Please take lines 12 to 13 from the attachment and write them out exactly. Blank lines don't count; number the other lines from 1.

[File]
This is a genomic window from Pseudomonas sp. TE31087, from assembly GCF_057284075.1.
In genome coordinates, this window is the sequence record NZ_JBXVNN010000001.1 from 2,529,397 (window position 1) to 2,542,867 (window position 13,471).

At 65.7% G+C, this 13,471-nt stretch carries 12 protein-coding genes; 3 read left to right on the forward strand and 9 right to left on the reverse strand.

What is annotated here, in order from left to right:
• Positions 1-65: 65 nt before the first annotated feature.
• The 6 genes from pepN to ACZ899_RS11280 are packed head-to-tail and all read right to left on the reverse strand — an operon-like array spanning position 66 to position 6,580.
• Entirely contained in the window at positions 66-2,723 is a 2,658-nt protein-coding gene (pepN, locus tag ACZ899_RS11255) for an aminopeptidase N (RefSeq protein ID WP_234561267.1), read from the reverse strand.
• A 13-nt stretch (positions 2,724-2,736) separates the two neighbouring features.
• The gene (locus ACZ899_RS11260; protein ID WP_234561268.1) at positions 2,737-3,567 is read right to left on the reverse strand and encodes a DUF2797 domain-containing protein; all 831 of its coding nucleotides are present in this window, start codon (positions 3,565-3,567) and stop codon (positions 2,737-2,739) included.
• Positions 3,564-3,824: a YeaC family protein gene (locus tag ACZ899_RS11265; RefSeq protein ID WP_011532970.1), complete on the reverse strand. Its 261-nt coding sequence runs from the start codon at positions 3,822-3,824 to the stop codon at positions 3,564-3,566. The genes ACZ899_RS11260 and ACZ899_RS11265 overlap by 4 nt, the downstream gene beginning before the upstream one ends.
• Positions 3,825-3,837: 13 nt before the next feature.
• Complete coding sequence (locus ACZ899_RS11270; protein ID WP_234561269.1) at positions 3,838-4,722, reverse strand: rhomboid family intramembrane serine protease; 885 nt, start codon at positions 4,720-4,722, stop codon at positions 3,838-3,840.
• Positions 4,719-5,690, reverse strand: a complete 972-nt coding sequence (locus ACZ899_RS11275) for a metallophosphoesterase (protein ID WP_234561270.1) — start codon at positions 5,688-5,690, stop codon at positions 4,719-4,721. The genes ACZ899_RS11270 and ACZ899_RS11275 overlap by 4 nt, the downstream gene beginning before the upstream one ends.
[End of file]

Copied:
• Complete coding sequence (locus ACZ899_RS11270; protein ID WP_234561269.1) at positions 3,838-4,722, reverse strand: rhomboid family intramembrane serine protease; 885 nt, start codon at positions 4,720-4,722, stop codon at positions 3,838-3,840.
• Positions 4,719-5,690, reverse strand: a complete 972-nt coding sequence (locus ACZ899_RS11275) for a metallophosphoesterase (protein ID WP_234561270.1) — start codon at positions 5,688-5,690, stop codon at positions 4,719-4,721. The genes ACZ899_RS11270 and ACZ899_RS11275 overlap by 4 nt, the downstream gene beginning before the upstream one ends.